Normally I would do product reviews on my Dale's Wargames blog, but as this product is related to my Wooden Warriors I put it here.
Once upon a time I used steel bases for my miniatures and laid magnetic sheets down in boxes for storage. It was after basing a Philistine DBA army, and being so proud of the basing, that I realized that the 40mm x 40mm chariot base I had used was not actually 40mm square. In fact, as I lined up the army I noticed that a number of bases were off by a few millimeters here and there, and sometime not even squared. It was at that point I stopped using steel bases.
So, casting about for a replacement I decided to try Litko's laser-cut wooden bases. I those the thickest ones, so my fat fingers can grip them rather than the miniatures, and I never looked back. That is all I use for DBA or other similar games.
For my wooden warriors I have been mounting them on round 1" discs (1 1/2" for mounted figures) and it suits my purposes for skirmish games. But, my final goal is to be able to use these for mass games too, so I've been casting about for movement trays. I had seen Litko's skirmish trays, but it wasn't quite what I was looking for. Then they came out with the horde trays, but again, not quite what I wanted.
Recently (or at least recently known to me) Litko released rank movement trays, which looked to be exactly what I wanted. These allowed me to line them up nice and neat. A single tray is $4, so it is not a "budget wargaming" item, but I wanted to experiment with the concept to see if I wanted to try and build my own.
Here is the package you get, along with one built in a standard way.
There are four pieces for a two-rank tray: the bottom, the front and back cut-outs, and a center cut-out. If you order three- or four-rank trays you get an additional center cut-out for each rank; a one-rank tray has not center cut-out included.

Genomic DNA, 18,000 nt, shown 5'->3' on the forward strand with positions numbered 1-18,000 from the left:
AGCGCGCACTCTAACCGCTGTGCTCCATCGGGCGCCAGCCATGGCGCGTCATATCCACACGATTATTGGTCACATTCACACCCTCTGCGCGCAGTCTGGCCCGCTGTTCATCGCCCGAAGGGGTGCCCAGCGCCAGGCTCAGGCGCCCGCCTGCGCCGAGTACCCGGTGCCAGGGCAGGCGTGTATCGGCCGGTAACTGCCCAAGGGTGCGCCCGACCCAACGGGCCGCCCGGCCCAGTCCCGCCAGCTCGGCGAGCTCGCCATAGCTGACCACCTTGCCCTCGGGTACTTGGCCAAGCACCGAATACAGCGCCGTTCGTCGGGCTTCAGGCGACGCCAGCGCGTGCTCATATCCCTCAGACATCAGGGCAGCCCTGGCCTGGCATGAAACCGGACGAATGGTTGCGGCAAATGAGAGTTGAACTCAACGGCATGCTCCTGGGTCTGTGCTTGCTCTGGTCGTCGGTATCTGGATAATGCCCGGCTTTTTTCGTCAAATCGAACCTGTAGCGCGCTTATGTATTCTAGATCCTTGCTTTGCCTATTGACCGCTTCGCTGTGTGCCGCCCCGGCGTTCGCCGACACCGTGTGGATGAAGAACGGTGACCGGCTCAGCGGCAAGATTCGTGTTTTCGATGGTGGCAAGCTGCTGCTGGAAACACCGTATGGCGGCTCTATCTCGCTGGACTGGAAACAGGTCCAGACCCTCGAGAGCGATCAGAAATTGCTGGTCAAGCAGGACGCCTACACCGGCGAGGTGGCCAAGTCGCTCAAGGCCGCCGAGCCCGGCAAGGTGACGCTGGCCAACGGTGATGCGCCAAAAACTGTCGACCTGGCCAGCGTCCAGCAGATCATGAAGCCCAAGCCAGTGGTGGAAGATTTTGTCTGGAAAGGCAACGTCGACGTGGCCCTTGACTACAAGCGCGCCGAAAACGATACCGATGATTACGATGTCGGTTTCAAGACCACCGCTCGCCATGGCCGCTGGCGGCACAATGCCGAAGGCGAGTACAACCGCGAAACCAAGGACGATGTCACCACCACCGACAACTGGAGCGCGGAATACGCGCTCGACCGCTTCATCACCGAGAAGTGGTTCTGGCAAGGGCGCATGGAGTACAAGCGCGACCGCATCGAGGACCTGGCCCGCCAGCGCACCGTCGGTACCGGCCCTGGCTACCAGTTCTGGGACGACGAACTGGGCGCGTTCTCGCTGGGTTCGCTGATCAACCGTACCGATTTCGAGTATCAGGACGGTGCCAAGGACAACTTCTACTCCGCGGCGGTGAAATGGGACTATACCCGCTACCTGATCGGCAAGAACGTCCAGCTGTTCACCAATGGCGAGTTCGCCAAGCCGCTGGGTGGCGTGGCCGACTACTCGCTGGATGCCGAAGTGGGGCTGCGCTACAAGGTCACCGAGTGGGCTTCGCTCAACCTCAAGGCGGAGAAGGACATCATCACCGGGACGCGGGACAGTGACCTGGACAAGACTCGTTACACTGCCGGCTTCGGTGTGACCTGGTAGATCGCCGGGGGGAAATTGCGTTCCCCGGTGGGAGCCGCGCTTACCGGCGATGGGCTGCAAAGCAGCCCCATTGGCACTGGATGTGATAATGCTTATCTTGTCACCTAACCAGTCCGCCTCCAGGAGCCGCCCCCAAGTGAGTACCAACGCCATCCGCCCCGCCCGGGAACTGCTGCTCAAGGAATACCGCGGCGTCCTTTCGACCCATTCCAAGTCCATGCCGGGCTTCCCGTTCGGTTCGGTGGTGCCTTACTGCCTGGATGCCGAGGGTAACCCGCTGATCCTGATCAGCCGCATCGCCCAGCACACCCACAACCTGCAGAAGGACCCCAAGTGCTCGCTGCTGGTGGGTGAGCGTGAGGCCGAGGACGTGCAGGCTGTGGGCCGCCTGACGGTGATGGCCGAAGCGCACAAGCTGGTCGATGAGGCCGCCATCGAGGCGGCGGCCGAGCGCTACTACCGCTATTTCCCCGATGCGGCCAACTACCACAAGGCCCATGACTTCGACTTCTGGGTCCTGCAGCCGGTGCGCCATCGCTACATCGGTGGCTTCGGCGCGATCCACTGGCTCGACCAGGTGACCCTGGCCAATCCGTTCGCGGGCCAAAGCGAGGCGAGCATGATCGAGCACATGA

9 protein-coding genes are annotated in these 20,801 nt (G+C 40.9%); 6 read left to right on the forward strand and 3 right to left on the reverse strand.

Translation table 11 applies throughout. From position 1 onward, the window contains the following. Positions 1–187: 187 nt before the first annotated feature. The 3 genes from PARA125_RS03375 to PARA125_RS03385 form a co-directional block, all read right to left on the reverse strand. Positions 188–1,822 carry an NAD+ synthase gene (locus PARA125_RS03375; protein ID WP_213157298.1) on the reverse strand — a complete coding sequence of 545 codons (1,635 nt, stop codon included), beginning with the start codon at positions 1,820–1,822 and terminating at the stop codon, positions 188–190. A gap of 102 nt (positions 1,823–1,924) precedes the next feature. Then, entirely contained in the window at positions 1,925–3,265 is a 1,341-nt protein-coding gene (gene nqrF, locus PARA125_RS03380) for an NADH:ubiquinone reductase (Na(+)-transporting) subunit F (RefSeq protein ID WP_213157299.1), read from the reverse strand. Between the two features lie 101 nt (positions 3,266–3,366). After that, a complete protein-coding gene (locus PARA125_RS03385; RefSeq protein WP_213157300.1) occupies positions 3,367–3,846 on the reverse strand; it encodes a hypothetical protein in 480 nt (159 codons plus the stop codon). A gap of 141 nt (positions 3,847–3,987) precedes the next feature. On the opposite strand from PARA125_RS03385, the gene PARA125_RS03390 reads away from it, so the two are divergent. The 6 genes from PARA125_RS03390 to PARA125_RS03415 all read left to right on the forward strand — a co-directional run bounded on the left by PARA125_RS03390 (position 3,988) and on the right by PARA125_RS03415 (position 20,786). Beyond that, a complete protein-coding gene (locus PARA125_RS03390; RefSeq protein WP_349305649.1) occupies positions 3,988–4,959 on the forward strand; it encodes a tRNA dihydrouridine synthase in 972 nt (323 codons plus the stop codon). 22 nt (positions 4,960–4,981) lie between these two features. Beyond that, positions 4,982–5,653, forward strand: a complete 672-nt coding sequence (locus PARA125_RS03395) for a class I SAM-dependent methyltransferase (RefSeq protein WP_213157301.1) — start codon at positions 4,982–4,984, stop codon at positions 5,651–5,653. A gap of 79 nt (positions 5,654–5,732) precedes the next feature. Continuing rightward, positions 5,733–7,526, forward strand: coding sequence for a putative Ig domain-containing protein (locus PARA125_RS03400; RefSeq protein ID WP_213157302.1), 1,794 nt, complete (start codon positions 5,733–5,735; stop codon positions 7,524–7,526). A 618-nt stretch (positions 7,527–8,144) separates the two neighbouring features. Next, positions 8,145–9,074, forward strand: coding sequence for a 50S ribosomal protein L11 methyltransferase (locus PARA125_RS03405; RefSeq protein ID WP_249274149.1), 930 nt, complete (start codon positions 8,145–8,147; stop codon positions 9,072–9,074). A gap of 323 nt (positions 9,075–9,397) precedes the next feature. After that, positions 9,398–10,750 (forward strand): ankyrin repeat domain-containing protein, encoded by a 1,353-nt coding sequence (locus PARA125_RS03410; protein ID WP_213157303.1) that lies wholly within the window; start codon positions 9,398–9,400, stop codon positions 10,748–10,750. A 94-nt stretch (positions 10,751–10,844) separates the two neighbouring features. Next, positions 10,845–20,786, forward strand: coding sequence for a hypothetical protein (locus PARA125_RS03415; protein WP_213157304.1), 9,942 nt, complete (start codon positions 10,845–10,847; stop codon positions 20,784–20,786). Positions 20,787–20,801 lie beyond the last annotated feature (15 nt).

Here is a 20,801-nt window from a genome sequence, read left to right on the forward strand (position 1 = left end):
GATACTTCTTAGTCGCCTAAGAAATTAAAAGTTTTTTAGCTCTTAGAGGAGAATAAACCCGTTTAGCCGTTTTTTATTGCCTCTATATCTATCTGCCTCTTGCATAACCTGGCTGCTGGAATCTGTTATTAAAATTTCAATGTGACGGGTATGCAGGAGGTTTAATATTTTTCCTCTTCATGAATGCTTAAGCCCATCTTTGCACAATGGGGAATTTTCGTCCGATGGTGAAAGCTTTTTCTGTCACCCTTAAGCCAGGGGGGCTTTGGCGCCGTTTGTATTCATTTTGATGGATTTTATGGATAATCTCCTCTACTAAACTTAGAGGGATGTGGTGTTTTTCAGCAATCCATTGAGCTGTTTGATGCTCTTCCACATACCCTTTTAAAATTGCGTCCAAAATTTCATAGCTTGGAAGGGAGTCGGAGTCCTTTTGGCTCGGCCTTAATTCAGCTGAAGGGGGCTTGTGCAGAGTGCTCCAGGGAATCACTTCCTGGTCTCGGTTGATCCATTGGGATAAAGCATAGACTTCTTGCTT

Gluing these together is relatively simple, but unless you use a very quick-bonding glue, you will need to clamp the pieces. As it was, one of the packages I purchased had a warp in the bottom board, so wetting the board a bit and clamping it helps take that out.
I used white glue with a couple of dots of Gorilla Glue Super Glue. I should have used wood glue, for a better bond and a water-resistant finish.
One major point: 25mm is not the same as 1", when you are dealing with the tolerances of a laser-cutter. I had to sand down the edges of the 1" bases to get them to fit in properly.
I tried two experiments. As my figure's bases have magnetic sheet on the bottom, I wanted them to stick securely in the tray. The first experiment was putting magnetic sheet across the whole of the bottom wooden base before gluing on the top cut-outs. This worked, but not as well as I hoped. Magnetic sheets do not stick well to other magnetic sheets, but prefer metal.
The second experiment was to glue a metal sheet to the bottom wooden base before gluing on the top cut-outs. This worked fine, but cutting metal sheets to an exacting size is not easy. But the hold was of the strength I wanted while the magnetic sheets were not, so metal sheets it is.
Here are the boys in their new trays.
Now, all I have to do is get the trays exactly the size I want. These are 5 figures wide by 1, 2, 3, or 4 ranks deep, but I want them in 3-figure wide sizes with 1" (not 25mm) holes and I want two 1-rank bases to be the same depth as 1 2-rank base. I may have to email Jim at Litko and see what it will cost. In the end I will probably have to find a cheaper method of building these myself.
I knew I should have bought that laser-cutter a year ago, when I was thinking about it!
- ► 2011 (43)
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